During 1917 and 1918, film exhibitors turned newly minted, potentially harmful, government regulations to their advantage. In the fall of 1917, the federal government instituted a tax on theater admissions. Exhibitors passed the cost on to their consumers explaining it as another way that the ticket buyer was helping the government to finance the war. “Remember This Tax Goes to U.S. Government. Every Penny Spent Helps Load a Rifle in France. DO YOUR BIT.”[10] In addition, in the harsh winter of 1918, the government imposed national measures to conserve fuel. Manufacturers and businesses east of the Mississippi River, including Minnesota and Louisiana, were ordered to close for ten consecutive Mondays starting at midnight on 19 January. This would have affected movie theaters. Almost immediately however, U.S. Fuel Administrator Harry A. Garfield (1863-1942) amended the order to allow motion picture theaters to switch their closing day to Tuesday effectively providing them with a three-day weekend. Managers also enhanced the prestige and respectability of their theaters by lending space for civic appeals. They advertised and hosted benefits for war-related causes including the Red Cross and war bond drives. They served as collection points for peach pits that were processed and used as part of the filtering process in gas masks.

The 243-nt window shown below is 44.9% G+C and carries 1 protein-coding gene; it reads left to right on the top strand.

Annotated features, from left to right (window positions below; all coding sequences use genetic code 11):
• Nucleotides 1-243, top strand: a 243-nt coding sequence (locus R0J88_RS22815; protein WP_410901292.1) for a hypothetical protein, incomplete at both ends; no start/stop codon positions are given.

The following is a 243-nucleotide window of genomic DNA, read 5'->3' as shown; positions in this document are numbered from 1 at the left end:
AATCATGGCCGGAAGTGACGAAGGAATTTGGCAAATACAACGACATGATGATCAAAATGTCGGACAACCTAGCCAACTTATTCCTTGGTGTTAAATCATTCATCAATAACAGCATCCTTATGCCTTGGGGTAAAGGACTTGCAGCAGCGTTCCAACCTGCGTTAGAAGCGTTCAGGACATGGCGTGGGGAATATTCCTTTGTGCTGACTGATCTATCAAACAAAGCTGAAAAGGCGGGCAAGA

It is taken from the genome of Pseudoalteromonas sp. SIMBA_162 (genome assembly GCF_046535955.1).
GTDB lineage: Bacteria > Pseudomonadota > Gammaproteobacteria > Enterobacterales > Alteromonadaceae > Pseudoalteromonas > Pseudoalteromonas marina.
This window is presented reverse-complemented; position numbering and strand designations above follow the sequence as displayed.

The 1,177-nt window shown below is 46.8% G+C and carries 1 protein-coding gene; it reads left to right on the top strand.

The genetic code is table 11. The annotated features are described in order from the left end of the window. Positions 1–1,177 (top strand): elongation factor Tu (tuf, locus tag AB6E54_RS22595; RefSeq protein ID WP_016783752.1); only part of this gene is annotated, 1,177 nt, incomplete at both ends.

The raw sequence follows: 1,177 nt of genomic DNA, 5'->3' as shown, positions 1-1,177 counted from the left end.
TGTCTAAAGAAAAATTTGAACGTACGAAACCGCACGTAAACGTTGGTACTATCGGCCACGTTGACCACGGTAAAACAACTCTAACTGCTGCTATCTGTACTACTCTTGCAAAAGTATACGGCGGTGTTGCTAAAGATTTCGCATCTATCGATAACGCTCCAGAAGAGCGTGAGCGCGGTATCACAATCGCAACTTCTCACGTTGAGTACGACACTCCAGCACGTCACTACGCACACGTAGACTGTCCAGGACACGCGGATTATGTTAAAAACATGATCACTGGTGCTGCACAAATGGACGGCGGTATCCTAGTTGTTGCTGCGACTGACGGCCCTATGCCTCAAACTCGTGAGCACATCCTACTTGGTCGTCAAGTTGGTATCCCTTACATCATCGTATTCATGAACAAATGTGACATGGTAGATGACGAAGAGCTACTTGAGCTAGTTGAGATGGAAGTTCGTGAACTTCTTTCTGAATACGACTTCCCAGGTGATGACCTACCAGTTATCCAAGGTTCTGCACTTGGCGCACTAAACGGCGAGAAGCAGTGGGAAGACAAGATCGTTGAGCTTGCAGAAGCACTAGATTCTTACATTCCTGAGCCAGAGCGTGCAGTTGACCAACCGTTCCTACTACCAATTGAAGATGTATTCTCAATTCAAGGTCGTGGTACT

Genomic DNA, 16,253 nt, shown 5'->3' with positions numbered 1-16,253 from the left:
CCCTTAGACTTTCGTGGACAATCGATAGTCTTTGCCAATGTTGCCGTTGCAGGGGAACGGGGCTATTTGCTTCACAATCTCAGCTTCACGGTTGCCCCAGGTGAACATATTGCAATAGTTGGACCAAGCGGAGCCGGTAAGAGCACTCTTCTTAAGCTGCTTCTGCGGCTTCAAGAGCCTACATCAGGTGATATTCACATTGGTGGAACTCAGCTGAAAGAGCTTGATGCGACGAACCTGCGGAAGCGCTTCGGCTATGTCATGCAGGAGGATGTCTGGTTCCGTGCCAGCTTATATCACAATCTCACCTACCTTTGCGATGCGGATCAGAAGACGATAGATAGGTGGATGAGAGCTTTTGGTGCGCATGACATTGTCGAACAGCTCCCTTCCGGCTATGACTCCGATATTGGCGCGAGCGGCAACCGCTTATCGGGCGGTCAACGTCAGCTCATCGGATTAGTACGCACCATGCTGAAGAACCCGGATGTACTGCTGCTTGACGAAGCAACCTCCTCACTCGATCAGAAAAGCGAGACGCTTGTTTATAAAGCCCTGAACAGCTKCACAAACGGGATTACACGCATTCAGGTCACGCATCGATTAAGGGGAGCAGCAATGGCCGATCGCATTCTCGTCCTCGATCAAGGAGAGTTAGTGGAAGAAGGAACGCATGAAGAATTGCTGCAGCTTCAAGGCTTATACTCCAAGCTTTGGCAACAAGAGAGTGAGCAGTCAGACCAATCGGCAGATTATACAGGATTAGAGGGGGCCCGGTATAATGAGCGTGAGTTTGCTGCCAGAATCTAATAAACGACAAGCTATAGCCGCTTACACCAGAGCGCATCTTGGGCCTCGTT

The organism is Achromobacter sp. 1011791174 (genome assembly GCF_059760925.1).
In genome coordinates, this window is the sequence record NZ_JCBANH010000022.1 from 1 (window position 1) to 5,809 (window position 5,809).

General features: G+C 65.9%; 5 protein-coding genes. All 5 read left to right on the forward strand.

The Four Minute Men provided the most salient example of how film exhibitors protected and promoted their business interests while they also participated in the war effort and garnered kudos from their communities. The Four Minute Men included prominent local citizens in cities and towns throughout the United States: bankers, professors, lawyers, businessmen, and clergy among others who were also deemed to be effective public speakers. Under the auspices of the CPI and using talking points prepared in Washington, D.C., members gave short speeches of four minutes duration at movie theaters – purportedly the length of time it took to change reels. The aim was to present short informative and persuasive speeches on topics including, “The Liberty Loan, 23 May-15 June,” “Why We Are Fighting, 23 July-5 August,” and “The Food Pledge Campaign, 29 October-4 November.” In the days before radios and televisions in American homes, the Four Minute Men provided messages, scripted by the federal government, on the same topic during the same time span in a place where people from all demographic groups gathered—movie theaters. The Four Minute Men were, “America’s nation-wide hook-up…united under CPI leadership for coordinated and synchronized expression of Wilsonian doctrine.”[11] Cooperating with this organization also allowed theater managers to control access to their stages during World War I. Too many people wanting to speak to the audience would have been a disruption to the business of showing movies.